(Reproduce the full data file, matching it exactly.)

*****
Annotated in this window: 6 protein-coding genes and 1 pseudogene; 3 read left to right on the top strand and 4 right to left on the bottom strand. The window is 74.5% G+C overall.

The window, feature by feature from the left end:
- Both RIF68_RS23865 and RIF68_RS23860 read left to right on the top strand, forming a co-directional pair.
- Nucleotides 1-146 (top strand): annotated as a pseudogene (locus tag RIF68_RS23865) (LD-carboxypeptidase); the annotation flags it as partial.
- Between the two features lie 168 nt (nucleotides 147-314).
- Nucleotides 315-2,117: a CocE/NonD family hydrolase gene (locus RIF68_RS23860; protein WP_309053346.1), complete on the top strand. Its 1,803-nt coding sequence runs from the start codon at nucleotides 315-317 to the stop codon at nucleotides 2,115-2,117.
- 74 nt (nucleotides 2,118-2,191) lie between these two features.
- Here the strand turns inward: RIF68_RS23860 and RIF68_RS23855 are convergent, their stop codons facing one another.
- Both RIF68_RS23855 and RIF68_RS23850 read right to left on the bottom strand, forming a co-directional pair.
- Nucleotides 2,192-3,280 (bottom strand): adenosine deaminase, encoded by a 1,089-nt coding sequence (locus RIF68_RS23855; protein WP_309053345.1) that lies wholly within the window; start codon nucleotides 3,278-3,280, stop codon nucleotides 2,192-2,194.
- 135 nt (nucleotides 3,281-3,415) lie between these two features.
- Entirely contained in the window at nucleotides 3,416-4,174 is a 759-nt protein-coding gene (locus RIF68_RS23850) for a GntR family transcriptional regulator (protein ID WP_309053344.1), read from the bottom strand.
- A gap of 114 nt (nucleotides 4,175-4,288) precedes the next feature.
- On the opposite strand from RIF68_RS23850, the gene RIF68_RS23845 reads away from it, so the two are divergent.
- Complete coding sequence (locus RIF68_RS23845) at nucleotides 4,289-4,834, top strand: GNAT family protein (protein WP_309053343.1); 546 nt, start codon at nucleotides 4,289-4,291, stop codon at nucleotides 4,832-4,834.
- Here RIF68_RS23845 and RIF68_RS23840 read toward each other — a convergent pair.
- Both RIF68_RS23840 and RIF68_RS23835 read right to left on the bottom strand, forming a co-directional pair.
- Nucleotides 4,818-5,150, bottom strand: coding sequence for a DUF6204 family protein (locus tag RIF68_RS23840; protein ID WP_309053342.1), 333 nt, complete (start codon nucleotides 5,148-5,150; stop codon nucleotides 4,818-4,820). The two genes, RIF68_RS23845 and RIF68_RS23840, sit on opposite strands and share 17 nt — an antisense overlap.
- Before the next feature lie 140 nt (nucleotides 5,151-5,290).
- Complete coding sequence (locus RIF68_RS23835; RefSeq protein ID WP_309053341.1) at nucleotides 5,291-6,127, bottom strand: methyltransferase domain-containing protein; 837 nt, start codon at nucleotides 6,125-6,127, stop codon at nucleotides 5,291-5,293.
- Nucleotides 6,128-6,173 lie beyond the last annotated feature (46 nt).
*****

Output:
Annotated in this window: 6 protein-coding genes and 1 pseudogene; 3 read left to right on the top strand and 4 right to left on the bottom strand. The window is 74.5% G+C overall.

The window, feature by feature from the left end:
- Both RIF68_RS23865 and RIF68_RS23860 read left to right on the top strand, forming a co-directional pair.
- Nucleotides 1-146 (top strand): annotated as a pseudogene (locus tag RIF68_RS23865) (LD-carboxypeptidase); the annotation flags it as partial.
- Between the two features lie 168 nt (nucleotides 147-314).
- Nucleotides 315-2,117: a CocE/NonD family hydrolase gene (locus RIF68_RS23860; protein WP_309053346.1), complete on the top strand. Its 1,803-nt coding sequence runs from the start codon at nucleotides 315-317 to the stop codon at nucleotides 2,115-2,117.
- 74 nt (nucleotides 2,118-2,191) lie between these two features.
- Here the strand turns inward: RIF68_RS23860 and RIF68_RS23855 are convergent, their stop codons facing one another.
- Both RIF68_RS23855 and RIF68_RS23850 read right to left on the bottom strand, forming a co-directional pair.
- Nucleotides 2,192-3,280 (bottom strand): adenosine deaminase, encoded by a 1,089-nt coding sequence (locus RIF68_RS23855; protein WP_309053345.1) that lies wholly within the window; start codon nucleotides 3,278-3,280, stop codon nucleotides 2,192-2,194.
- 135 nt (nucleotides 3,281-3,415) lie between these two features.
- Entirely contained in the window at nucleotides 3,416-4,174 is a 759-nt protein-coding gene (locus RIF68_RS23850) for a GntR family transcriptional regulator (protein ID WP_309053344.1), read from the bottom strand.
- A gap of 114 nt (nucleotides 4,175-4,288) precedes the next feature.
- On the opposite strand from RIF68_RS23850, the gene RIF68_RS23845 reads away from it, so the two are divergent.
- Complete coding sequence (locus RIF68_RS23845) at nucleotides 4,289-4,834, top strand: GNAT family protein (protein WP_309053343.1); 546 nt, start codon at nucleotides 4,289-4,291, stop codon at nucleotides 4,832-4,834.
- Here RIF68_RS23845 and RIF68_RS23840 read toward each other — a convergent pair.
- Both RIF68_RS23840 and RIF68_RS23835 read right to left on the bottom strand, forming a co-directional pair.
- Nucleotides 4,818-5,150, bottom strand: coding sequence for a DUF6204 family protein (locus tag RIF68_RS23840; protein ID WP_309053342.1), 333 nt, complete (start codon nucleotides 5,148-5,150; stop codon nucleotides 4,818-4,820). The two genes, RIF68_RS23845 and RIF68_RS23840, sit on opposite strands and share 17 nt — an antisense overlap.
- Before the next feature lie 140 nt (nucleotides 5,151-5,290).
- Complete coding sequence (locus RIF68_RS23835; RefSeq protein ID WP_309053341.1) at nucleotides 5,291-6,127, bottom strand: methyltransferase domain-containing protein; 837 nt, start codon at nucleotides 6,125-6,127, stop codon at nucleotides 5,291-5,293.
- Nucleotides 6,128-6,173 lie beyond the last annotated feature (46 nt).